Fiscal 2010 was a really strong year for Cracker Barrel. The company achieved positive restaurant same-store sales growth with two-year average trends improving each quarter. Retail comparable sales improved to -0.5% from -5.9% in the prior year. Operating margin grew about 80 bps YOY, helping to drive 25% EPS growth. The year ended strongly with CBRL positing positive restaurant and retail comparable sales growth during the fourth quarter and a nearly 50 bp improvement in operating margin. And, restaurant traffic turned positive during the fourth quarter for the first time since fiscal 1Q07.
To that end, Cracker Barrel started fiscal 2011 from a position of strength. I think FY11 will be another good year, but it will not be a repeat of FY10. Instead, I would expect the company’s rate of growth to slow in FY11, largely as a result of commodity costs, which are expected to work against the company during the year. Management guided to a 1.5% to 2.5% increase in its FY11 commodity costs and currently has 61% of its costs locked for the year. Commodity cost favorability should continue into the first quarter and then reverse during fiscal 2Q11 with management saying that the YOY commodity cost increase should peak during the second quarter and remain higher YOY for the balance of the year. Specifically, the company highlighted its expectation for higher dairy and pork costs during the year.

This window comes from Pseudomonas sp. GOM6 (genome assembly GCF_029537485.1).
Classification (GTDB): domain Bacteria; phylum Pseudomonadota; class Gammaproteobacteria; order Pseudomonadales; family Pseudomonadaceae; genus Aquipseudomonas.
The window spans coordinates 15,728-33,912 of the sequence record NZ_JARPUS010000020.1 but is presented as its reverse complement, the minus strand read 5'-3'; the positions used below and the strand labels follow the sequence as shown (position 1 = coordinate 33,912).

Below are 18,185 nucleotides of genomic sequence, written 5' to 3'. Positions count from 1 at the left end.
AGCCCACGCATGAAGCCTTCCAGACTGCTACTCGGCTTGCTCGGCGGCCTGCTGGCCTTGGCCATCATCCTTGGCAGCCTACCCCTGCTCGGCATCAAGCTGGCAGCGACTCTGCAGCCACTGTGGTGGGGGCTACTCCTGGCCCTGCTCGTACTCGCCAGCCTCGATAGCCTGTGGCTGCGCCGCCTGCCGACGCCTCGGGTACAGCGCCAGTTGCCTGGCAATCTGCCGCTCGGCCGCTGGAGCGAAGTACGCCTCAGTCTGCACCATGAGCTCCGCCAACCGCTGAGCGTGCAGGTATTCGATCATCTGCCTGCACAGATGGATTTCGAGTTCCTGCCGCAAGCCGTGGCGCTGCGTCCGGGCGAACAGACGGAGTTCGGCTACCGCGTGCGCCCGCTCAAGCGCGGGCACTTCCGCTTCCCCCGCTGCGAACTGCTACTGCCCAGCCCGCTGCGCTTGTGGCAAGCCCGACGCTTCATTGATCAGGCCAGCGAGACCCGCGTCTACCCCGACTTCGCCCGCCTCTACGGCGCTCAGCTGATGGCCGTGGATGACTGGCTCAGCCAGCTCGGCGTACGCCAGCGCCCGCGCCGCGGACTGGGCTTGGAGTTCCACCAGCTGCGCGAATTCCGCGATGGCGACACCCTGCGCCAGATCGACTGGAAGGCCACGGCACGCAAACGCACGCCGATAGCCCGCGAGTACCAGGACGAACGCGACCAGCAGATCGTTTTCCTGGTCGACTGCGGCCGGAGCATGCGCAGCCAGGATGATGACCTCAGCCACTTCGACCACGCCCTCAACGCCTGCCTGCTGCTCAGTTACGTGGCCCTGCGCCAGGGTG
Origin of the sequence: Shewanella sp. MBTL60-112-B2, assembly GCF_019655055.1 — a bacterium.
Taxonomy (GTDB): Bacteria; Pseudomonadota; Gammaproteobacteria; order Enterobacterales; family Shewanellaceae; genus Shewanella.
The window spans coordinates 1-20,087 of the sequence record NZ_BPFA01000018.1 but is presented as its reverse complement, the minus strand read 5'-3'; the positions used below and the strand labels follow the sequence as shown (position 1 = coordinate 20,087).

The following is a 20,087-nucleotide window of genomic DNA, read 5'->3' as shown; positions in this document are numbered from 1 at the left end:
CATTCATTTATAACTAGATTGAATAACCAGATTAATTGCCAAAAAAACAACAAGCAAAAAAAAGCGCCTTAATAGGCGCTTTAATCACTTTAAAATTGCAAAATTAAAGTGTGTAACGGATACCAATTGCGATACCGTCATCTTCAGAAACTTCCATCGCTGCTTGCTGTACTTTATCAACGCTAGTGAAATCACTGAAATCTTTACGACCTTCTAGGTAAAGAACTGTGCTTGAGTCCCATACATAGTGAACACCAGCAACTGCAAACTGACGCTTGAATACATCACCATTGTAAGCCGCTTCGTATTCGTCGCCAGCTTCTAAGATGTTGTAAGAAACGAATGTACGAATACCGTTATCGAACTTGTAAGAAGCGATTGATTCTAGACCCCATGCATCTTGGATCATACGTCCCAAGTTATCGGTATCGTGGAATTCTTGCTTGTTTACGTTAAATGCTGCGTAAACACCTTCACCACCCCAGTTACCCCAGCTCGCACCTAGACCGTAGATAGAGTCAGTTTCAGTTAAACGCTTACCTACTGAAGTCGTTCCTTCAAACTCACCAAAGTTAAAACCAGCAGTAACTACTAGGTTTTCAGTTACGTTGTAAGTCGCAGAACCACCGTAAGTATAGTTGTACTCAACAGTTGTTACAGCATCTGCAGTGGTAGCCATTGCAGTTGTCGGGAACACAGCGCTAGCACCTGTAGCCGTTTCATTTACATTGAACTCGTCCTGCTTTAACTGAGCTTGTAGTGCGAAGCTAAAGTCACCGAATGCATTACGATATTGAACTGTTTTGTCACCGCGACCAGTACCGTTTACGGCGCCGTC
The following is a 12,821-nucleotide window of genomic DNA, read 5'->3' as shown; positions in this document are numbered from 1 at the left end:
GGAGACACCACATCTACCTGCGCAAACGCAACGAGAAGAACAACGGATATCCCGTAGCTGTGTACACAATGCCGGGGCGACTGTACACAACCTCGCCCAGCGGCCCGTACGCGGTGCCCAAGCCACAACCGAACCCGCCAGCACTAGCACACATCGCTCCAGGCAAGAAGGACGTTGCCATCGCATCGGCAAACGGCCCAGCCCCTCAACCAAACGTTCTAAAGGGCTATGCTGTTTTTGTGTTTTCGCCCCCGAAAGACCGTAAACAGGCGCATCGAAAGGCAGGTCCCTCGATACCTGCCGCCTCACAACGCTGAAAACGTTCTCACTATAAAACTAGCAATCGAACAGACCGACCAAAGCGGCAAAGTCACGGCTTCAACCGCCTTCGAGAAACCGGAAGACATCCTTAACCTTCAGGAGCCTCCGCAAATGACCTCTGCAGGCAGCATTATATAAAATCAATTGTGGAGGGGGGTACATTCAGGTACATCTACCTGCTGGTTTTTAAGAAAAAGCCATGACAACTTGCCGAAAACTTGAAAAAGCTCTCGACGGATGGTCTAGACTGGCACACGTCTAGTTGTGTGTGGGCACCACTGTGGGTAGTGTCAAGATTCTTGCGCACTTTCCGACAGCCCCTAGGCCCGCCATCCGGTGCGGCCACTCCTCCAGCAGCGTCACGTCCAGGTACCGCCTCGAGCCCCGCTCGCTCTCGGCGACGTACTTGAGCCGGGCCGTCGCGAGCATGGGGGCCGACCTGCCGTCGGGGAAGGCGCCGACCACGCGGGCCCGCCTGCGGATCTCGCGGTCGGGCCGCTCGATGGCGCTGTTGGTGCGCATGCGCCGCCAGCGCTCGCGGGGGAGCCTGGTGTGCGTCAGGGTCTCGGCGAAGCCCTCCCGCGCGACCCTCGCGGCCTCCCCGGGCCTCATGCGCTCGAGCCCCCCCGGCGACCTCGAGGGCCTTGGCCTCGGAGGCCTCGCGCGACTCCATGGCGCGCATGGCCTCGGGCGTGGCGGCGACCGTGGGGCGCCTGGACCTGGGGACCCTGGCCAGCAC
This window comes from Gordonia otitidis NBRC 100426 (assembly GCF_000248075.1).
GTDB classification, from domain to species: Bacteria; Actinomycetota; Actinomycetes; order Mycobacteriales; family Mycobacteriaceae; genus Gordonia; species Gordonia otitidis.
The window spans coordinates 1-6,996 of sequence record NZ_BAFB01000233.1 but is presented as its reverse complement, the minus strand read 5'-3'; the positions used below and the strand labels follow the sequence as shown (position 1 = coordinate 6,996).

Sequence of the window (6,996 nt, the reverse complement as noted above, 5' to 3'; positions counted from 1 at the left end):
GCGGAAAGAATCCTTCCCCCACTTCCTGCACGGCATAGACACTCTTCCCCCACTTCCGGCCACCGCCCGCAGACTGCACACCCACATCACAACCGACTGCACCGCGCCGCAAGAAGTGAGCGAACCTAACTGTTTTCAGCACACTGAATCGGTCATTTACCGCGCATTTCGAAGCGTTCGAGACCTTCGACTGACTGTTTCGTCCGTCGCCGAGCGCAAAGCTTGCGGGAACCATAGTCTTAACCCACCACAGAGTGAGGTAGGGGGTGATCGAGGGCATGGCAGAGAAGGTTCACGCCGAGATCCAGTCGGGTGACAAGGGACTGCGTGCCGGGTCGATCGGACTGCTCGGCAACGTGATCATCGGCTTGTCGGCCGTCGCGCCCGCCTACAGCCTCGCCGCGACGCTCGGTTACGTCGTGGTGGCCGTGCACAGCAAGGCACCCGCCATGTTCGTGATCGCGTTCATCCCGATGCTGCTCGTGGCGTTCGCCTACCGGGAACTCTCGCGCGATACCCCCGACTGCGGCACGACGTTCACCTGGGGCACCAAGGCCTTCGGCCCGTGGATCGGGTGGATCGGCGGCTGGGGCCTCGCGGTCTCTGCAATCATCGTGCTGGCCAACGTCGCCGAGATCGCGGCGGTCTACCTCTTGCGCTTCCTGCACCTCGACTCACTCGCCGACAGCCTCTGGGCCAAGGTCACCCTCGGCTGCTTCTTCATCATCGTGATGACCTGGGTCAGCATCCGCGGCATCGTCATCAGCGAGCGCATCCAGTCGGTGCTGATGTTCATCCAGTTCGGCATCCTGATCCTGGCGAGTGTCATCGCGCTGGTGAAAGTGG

Helping to offset these higher commodity costs are the expected lower labor costs through most of 1H11 until the company laps its lower healthcare benefit costs from a program it implemented in January 2010. Management also expects to benefit from initiatives that should lead to improving productivity and labor competencies, lower incentive payments at both the store level and in the G&A line, improvements on the utilities expense line and from lapping some one-time expense items that hit the maintenance line in FY10 that are not expected to repeat in FY11. Increased leverage from improving comparable sales should also benefit margins in FY11, but just how unfavorably commodity costs swing during the year is the biggest unknown for now.
Most of management’s fiscal 2011 guidance seems achievable; though the +2% to +4% retail comparable sales growth implies a sharp improvement in two-year average trends and could prove to be a stretch. Outside of that, the company’s outlook appears within reach. I would expect the company’s restaurant same-store sales momentum to continue. I am currently modeling 10% EPS growth and a 30 bp improvement in FY11 operating margin, all within management’s guided ranges. Again, this implies a slowdown from the 25% EPS growth and 80 bps of margin improvement in FY10. Fiscal 1Q11 should continue to be strong as the company benefits from another quarter of favorable commodity costs, but operating margin should decline during the second quarter.